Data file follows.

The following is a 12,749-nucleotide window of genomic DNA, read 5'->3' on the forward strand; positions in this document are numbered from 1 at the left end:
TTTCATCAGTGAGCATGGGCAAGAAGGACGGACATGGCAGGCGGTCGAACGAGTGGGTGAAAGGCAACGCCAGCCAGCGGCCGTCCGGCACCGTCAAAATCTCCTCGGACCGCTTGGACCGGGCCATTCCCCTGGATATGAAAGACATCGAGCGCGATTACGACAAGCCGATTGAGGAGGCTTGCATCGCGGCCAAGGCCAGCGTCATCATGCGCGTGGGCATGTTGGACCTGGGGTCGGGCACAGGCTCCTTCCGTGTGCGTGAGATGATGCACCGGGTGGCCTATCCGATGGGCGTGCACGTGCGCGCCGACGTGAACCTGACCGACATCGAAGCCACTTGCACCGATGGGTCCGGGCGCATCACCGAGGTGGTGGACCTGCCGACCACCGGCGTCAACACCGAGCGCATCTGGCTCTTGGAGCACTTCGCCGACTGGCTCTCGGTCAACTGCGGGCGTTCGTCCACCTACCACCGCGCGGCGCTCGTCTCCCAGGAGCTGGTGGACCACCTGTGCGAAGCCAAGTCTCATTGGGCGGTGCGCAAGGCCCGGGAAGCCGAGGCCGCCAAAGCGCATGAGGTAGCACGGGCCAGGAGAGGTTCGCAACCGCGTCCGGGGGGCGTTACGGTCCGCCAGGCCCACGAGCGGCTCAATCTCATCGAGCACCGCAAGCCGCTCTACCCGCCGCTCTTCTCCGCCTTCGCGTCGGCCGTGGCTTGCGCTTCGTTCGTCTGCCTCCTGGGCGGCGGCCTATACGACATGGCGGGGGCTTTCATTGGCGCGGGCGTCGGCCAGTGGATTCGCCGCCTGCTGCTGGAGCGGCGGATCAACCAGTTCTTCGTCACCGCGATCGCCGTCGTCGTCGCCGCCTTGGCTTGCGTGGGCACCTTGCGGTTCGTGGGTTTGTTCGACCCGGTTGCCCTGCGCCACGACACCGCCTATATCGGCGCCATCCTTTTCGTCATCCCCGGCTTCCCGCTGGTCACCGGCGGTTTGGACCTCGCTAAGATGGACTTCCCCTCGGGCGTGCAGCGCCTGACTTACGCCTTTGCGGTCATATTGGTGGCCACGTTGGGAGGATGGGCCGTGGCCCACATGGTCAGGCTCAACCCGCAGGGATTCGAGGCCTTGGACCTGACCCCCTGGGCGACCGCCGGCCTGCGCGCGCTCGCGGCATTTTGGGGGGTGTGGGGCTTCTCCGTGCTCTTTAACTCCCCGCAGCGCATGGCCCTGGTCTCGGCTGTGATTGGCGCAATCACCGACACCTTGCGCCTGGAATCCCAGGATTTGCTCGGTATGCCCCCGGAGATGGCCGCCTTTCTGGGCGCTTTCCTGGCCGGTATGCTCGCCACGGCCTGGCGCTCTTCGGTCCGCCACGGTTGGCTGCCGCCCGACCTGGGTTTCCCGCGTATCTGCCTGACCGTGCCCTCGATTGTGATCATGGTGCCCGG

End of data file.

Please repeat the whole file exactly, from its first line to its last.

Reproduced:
The following is a 12,749-nucleotide window of genomic DNA, read 5'->3' on the forward strand; positions in this document are numbered from 1 at the left end:
TTTCATCAGTGAGCATGGGCAAGAAGGACGGACATGGCAGGCGGTCGAACGAGTGGGTGAAAGGCAACGCCAGCCAGCGGCCGTCCGGCACCGTCAAAATCTCCTCGGACCGCTTGGACCGGGCCATTCCCCTGGATATGAAAGACATCGAGCGCGATTACGACAAGCCGATTGAGGAGGCTTGCATCGCGGCCAAGGCCAGCGTCATCATGCGCGTGGGCATGTTGGACCTGGGGTCGGGCACAGGCTCCTTCCGTGTGCGTGAGATGATGCACCGGGTGGCCTATCCGATGGGCGTGCACGTGCGCGCCGACGTGAACCTGACCGACATCGAAGCCACTTGCACCGATGGGTCCGGGCGCATCACCGAGGTGGTGGACCTGCCGACCACCGGCGTCAACACCGAGCGCATCTGGCTCTTGGAGCACTTCGCCGACTGGCTCTCGGTCAACTGCGGGCGTTCGTCCACCTACCACCGCGCGGCGCTCGTCTCCCAGGAGCTGGTGGACCACCTGTGCGAAGCCAAGTCTCATTGGGCGGTGCGCAAGGCCCGGGAAGCCGAGGCCGCCAAAGCGCATGAGGTAGCACGGGCCAGGAGAGGTTCGCAACCGCGTCCGGGGGGCGTTACGGTCCGCCAGGCCCACGAGCGGCTCAATCTCATCGAGCACCGCAAGCCGCTCTACCCGCCGCTCTTCTCCGCCTTCGCGTCGGCCGTGGCTTGCGCTTCGTTCGTCTGCCTCCTGGGCGGCGGCCTATACGACATGGCGGGGGCTTTCATTGGCGCGGGCGTCGGCCAGTGGATTCGCCGCCTGCTGCTGGAGCGGCGGATCAACCAGTTCTTCGTCACCGCGATCGCCGTCGTCGTCGCCGCCTTGGCTTGCGTGGGCACCTTGCGGTTCGTGGGTTTGTTCGACCCGGTTGCCCTGCGCCACGACACCGCCTATATCGGCGCCATCCTTTTCGTCATCCCCGGCTTCCCGCTGGTCACCGGCGGTTTGGACCTCGCTAAGATGGACTTCCCCTCGGGCGTGCAGCGCCTGACTTACGCCTTTGCGGTCATATTGGTGGCCACGTTGGGAGGATGGGCCGTGGCCCACATGGTCAGGCTCAACCCGCAGGGATTCGAGGCCTTGGACCTGACCCCCTGGGCGACCGCCGGCCTGCGCGCGCTCGCGGCATTTTGGGGGGTGTGGGGCTTCTCCGTGCTCTTTAACTCCCCGCAGCGCATGGCCCTGGTCTCGGCTGTGATTGGCGCAATCACCGACACCTTGCGCCTGGAATCCCAGGATTTGCTCGGTATGCCCCCGGAGATGGCCGCCTTTCTGGGCGCTTTCCTGGCCGGTATGCTCGCCACGGCCTGGCGCTCTTCGGTCCGCCACGGTTGGCTGCCGCCCGACCTGGGTTTCCCGCGTATCTGCCTGACCGTGCCCTCGATTGTGATCATGGTGCCCGG